What does divorce mean for life insurance beneficiaries?

Laws that govern divorce, also known as family law, vary from state to state.  Beneficiaries of a life insurance policy may be the spouse from whom you are separating, as well as your children.  The general rule is that in many states divorce does not affect a beneficiary designation in a life insurance policy, however, in some states it does. Read on to find out how.

Life Insurance Beneficiary Rules after Divorce

Will your spouse still be a beneficiary?

If your spouse is a beneficiary some states recognize a legal doctrine called an automatic revocation by implication, which means that death benefits that the divorced parties could receive by virtue of their union is revoked.  In other words, the ex’s beneficiary designation is automatically revoked by their divorce.

If there is an express provision in the deceased’s will or otherwise that states a divorce order will not revoke rights that the spouse had in an insurance policy, then this automatic revocation is less likely to be effective. Also, federal ERISA law governing employment life insurance can supercede state law.

If you believe you should be a beneficiary of your ex’s life insurance policy but your claim was denied, contact an experienced life insurance beneficiary attorney to help you with your case.  We get our clients paid.

Will your spouse’s dependents be beneficiaries?

Some families use irrevocable beneficiaries in insurance policies so that the support recipient has funds to support dependents in case the support obligor dies. This designation is sometimes given as a part of a separation agreement or divorce settlement.

The details of such a term, if later there is controversy, may be resolved in court. In some states, if the deceased had wished the ex-spouse to remain a beneficiary after divorce, he would have to expressly rename the ex-spouse as the beneficiary after divorce.

Because in most insurance policies, the insured retains the contractual right to change beneficiaries at any time, there is no legal right on the part of the beneficiary to the proceeds.  If there is a separation agreement or prenuptial agreement in place that requires a spouse to have life insurance, only then is there a legal right in the proceeds of the policy. The life insurance divorce beneficiary can be the ex-spouse under these circumstances.

Divorce and Life Insurance Policies

If the divorce is still pending, and there are court orders prohibiting parties to convey or dispose of property, changing beneficiaries might not apply to the prohibition.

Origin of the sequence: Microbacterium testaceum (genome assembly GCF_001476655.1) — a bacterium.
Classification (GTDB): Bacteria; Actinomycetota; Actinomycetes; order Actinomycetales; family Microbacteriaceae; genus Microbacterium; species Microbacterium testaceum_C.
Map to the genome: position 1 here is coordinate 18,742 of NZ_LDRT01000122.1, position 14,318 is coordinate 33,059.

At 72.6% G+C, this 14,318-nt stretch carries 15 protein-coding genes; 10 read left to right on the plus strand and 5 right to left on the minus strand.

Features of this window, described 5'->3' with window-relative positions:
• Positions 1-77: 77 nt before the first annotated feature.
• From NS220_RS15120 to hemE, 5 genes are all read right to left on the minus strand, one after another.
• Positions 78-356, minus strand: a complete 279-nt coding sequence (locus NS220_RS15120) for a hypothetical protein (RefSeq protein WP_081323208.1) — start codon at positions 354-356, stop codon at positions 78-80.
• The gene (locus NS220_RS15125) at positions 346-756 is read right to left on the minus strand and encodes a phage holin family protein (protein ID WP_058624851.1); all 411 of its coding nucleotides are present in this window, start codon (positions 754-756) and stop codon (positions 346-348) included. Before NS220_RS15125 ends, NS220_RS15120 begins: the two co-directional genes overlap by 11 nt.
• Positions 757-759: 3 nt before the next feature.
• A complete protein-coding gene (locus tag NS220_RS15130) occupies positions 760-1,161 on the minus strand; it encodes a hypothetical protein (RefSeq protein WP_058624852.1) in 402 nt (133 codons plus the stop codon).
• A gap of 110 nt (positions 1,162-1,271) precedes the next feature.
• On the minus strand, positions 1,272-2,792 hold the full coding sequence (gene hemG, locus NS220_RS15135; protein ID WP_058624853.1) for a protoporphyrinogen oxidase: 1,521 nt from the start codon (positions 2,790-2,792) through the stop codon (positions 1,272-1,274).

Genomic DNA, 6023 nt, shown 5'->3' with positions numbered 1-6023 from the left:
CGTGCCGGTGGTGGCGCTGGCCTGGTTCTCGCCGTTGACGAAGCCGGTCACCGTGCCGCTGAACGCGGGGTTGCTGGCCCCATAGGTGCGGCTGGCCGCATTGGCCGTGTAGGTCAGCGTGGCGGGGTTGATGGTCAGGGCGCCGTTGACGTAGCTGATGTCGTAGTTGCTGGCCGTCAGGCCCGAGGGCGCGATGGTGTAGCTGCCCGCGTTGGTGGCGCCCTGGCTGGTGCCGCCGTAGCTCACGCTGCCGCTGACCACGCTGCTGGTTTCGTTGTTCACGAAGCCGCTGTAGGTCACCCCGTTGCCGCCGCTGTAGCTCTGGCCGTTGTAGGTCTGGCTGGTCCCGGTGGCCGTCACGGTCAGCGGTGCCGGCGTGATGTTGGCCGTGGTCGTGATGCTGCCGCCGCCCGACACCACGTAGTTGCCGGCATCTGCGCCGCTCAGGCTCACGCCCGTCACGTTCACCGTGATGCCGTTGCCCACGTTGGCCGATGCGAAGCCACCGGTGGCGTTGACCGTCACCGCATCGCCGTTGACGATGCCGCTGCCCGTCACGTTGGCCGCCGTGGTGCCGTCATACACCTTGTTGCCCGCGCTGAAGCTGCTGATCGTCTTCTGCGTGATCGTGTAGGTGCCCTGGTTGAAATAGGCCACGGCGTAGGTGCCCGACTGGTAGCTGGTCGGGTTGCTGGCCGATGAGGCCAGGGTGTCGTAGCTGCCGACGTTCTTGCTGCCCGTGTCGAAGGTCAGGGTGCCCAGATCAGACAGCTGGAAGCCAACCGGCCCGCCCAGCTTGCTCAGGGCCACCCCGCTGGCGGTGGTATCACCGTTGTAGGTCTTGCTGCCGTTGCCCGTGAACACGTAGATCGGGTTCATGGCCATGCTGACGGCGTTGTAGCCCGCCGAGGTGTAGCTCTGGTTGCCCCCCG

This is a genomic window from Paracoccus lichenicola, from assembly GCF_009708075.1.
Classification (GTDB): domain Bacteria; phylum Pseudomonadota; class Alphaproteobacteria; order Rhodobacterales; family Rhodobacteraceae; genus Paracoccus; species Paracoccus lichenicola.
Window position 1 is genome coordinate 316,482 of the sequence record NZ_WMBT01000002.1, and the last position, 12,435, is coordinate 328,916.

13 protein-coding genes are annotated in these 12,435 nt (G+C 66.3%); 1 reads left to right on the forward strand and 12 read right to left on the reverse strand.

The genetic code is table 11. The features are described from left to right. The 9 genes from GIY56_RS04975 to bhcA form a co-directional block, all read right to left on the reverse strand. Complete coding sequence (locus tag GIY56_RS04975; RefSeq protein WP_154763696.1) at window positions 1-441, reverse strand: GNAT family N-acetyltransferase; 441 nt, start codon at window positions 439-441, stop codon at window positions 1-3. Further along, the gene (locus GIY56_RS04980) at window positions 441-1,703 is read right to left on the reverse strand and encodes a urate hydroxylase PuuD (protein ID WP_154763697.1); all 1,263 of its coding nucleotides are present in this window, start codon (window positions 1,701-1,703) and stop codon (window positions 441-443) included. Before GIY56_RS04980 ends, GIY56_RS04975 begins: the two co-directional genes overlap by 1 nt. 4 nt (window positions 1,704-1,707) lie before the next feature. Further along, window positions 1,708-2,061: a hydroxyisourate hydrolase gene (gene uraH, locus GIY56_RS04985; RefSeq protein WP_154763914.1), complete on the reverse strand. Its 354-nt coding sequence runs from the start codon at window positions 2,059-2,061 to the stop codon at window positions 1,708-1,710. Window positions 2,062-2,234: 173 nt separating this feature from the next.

If in the separation agreement between two parties, a term states that divorce will eliminate any right or interest the ex-spouse has to life insurance proceeds, then the failure of the deceased to designate a new beneficiary will not render the term inoperable:  the ex-spouse will still have no interest.

The contingent beneficiary to your life insurance policy is still entitled to receive proceeds in the case that the primary beneficiary (the ex-spouse) is no longer entitled.  However, if there is a manifestation of intent on the part of the insured that the contingent beneficiary should not have rights to the proceeds (for example, if there is language in the policy that the contingent beneficiary may only receive proceeds after the death of the primary beneficiary), then the contingent beneficiary may not have access to the proceeds.  In the case where there is no explicit language of preconditions, then the contingent beneficiary will be qualified to receive the proceeds after the divorce.

Questions about life insurance and divorce?

Life insurance is a legal contract and must be evaluated with your specific situation in mind. For example, we were able to get a client beneficiaries paid when the divorce decree specifically provided that the insured’s policy was to name his dependents as beneficiaries in a specified amount as long as support was being paid.

For a consultation about the legal implications of divorce on your insurance policies, call the offices of Boonswang Law at  (215) 940-8900 or visit out website for more information about life insurance beneficiary divorce.

Written By: Chad Boonswang
Chad G. Boonswang, Esquire is a litigation lawyer based in Philadelphia, PA. Selected as an ASLA 2014, 2015, 2016, 2017 and 2018 Top 100 Litigation Lawyer, Mr. Boonswang plays to win. As a lawyer, athlete, and scholar, he has always put in the energy, time, and commitment to be the best. After working for several prominent law firms in Philadelphia, including Montgomery McCracken Walker & Rhoads LLP, he founded his own practice in 2002.  Since then Chad has recovered tens of millions of dollars on behalf of his clients from life insurance claims and catastrophic injury cases.  Year after year, he has earned a 10.00 Superb rating on Avvo.

Not Getting Paid Your Life Insurance Benefits?

Talk to a life insurance lawyer at no cost.